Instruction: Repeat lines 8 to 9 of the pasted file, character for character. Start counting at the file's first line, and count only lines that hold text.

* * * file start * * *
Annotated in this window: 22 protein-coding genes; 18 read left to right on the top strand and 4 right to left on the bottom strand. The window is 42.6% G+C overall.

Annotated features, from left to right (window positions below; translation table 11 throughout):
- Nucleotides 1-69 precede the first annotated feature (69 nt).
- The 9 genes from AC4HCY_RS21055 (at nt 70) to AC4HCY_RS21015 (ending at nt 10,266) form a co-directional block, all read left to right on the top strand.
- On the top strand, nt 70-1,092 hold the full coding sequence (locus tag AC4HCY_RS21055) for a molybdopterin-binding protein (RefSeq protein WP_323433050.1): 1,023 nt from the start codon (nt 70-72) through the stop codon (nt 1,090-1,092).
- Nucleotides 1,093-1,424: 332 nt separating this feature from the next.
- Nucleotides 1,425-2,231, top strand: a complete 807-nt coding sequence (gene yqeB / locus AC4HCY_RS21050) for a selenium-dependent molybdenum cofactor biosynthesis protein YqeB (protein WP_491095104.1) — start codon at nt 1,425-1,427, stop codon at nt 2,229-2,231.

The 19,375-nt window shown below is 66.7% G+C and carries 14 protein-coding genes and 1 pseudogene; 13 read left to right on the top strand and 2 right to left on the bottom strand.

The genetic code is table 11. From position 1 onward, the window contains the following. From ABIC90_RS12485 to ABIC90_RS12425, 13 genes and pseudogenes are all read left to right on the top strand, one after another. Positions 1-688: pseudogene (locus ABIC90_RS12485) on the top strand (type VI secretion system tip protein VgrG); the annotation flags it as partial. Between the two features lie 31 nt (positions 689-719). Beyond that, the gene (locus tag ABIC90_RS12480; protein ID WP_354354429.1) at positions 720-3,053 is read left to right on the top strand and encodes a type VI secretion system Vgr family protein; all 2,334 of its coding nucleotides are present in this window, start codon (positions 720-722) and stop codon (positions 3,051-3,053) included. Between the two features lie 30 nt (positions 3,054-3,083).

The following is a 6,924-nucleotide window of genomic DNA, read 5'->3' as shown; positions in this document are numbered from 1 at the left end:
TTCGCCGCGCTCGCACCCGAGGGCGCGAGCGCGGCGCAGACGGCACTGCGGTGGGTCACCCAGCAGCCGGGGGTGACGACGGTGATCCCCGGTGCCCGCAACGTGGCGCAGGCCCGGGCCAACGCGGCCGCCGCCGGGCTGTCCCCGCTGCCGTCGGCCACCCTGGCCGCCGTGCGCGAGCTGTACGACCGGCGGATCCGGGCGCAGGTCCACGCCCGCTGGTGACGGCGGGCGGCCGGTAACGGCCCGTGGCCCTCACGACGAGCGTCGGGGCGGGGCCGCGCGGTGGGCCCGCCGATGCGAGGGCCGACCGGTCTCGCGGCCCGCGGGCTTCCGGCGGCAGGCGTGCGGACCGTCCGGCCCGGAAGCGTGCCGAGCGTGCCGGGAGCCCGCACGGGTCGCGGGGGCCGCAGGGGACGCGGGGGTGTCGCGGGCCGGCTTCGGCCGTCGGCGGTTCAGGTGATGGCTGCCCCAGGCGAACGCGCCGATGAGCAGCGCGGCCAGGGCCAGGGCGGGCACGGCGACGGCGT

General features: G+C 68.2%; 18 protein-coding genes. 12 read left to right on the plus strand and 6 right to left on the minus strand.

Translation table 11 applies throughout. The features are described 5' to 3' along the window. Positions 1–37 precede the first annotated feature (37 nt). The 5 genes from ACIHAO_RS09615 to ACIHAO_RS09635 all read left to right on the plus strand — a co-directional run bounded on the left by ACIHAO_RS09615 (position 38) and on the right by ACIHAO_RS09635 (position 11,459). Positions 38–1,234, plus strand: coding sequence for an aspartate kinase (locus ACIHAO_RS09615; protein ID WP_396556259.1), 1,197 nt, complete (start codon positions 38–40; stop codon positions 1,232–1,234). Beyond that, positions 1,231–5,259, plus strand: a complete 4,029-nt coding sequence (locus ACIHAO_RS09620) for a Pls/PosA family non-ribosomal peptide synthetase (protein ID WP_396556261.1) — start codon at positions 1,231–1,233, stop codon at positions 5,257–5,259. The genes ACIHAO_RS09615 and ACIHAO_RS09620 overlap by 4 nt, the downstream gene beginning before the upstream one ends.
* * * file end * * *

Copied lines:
The 19,375-nt window shown below is 66.7% G+C and carries 14 protein-coding genes and 1 pseudogene; 13 read left to right on the top strand and 2 right to left on the bottom strand.

The genetic code is table 11. From position 1 onward, the window contains the following. From ABIC90_RS12485 to ABIC90_RS12425, 13 genes and pseudogenes are all read left to right on the top strand, one after another. Positions 1-688: pseudogene (locus ABIC90_RS12485) on the top strand (type VI secretion system tip protein VgrG); the annotation flags it as partial. Between the two features lie 31 nt (positions 689-719). Beyond that, the gene (locus tag ABIC90_RS12480; protein ID WP_354354429.1) at positions 720-3,053 is read left to right on the top strand and encodes a type VI secretion system Vgr family protein; all 2,334 of its coding nucleotides are present in this window, start codon (positions 720-722) and stop codon (positions 3,051-3,053) included. Between the two features lie 30 nt (positions 3,054-3,083).